Start of the Cassini Equinox Mission
30 June 2008June 30 marks the end of the four-year primary mission for the Cassini spacecraft and the start of the extended mission.
Approval for the two-year extension, called the Cassini Equinox Mission, was announced by NASA in April 2008.
The mission extension builds upon the success of the primary mission. Some key scientific objectives of this extended mission are:
- to study in more detail the Saturnian moons, in particular Titan and Enceladus;
- to monitor seasonal effects on Titan and Saturn;
- to explore new regions of the Saturnian magnetosphere;
- to observe the unique ring geometry of the Saturn equinox in August 2009 - when sunlight will pass directly through the plane of the rings.
Observations of Titan have been obtained by the orbiter remote sensing instruments during several flybys of the primary mission. The Huygens landing site, which has already been observed a few times, will be further observed during the extended mission, in particular with the RADAR and VIMS instruments. Observations with these instruments, which at closest approach to Titan have a resolution of 300-500 m, will be used to look for temporal variability in this region which has been extensively studied with Huygens.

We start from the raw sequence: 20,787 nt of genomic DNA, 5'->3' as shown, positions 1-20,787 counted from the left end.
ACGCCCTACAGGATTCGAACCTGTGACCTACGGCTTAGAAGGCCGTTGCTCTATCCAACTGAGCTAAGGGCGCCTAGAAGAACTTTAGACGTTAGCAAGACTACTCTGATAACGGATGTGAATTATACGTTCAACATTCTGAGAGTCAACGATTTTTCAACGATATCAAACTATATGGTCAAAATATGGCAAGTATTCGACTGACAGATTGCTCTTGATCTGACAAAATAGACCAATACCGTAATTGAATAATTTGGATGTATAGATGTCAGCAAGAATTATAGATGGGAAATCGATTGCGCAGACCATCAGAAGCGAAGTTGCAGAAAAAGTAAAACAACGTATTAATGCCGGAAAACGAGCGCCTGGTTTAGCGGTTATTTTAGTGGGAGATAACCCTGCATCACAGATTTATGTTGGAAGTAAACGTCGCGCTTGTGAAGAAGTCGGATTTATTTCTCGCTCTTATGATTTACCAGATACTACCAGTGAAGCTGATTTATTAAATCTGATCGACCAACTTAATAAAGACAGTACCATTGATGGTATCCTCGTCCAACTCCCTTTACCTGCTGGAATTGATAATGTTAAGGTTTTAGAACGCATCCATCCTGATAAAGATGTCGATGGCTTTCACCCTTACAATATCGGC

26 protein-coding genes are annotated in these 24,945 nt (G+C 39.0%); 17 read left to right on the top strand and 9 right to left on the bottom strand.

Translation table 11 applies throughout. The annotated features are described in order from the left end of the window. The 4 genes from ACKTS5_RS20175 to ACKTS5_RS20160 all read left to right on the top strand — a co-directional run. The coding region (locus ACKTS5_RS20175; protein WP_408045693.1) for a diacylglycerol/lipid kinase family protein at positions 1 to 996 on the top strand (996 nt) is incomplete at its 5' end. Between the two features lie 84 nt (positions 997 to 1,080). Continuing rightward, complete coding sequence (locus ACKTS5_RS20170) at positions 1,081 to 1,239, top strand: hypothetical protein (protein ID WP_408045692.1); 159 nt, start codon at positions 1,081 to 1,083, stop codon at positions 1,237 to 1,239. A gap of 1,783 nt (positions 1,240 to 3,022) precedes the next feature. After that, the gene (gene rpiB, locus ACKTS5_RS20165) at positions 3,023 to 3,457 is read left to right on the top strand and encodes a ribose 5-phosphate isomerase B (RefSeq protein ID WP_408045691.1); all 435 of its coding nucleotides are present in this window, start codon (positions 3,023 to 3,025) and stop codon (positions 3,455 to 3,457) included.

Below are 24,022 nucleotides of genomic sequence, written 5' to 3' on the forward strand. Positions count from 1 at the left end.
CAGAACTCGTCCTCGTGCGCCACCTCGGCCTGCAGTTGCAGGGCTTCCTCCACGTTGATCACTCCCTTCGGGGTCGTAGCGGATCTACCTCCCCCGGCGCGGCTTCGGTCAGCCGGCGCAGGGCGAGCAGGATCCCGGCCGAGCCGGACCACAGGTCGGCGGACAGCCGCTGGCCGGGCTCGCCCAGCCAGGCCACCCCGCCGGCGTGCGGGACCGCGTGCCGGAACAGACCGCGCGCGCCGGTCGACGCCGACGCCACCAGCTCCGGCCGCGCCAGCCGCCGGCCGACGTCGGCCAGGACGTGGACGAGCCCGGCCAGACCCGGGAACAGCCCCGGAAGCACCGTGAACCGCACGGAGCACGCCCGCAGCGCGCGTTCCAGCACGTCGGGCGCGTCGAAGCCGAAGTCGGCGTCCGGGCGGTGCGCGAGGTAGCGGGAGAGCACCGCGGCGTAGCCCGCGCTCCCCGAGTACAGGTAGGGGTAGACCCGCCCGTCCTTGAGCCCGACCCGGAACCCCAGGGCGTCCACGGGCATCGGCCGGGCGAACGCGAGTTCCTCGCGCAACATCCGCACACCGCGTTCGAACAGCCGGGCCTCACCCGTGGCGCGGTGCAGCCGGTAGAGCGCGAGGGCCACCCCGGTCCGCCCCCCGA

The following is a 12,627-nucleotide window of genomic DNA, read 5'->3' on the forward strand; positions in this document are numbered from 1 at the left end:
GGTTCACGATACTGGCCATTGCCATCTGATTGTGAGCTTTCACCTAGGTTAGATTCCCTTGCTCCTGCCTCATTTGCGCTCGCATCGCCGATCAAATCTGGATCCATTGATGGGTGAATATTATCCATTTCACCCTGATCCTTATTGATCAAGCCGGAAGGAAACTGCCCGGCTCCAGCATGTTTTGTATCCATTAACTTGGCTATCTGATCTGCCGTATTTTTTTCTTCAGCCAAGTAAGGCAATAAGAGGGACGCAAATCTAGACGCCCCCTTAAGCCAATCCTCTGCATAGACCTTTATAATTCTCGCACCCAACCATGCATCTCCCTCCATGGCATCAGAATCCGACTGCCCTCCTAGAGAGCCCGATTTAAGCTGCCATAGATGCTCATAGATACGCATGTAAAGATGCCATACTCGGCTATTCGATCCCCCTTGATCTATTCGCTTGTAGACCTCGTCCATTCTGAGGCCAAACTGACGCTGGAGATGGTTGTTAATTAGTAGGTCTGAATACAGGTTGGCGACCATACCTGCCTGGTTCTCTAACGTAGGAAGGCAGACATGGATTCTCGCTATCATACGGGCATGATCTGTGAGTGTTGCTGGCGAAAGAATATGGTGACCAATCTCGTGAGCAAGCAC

Data from the Cassini primary and extended missions will provide valuable data for possible future missions to Saturn, Titan or Enceladus.
Cassini-Huygens is a joint NASA/ESA/ASI mission to explore Saturn, Titan and the other moons of the Saturnian system. The mission has two distinct elements: the Cassini orbiter and the Huygens probe, the latter provided by ESA.
The Huygens probe successfully completed its part of the mission on 14 January 2005 when it successfully entered Titan's upper atmosphere and descended under parachute to the surface. The descent phase lasted around 2 hours 27 minutes with a further 1 hour 10 minutes on the surface. Throughout this period data was collected from all instruments providing a detailed picture of Titan's atmosphere and surface.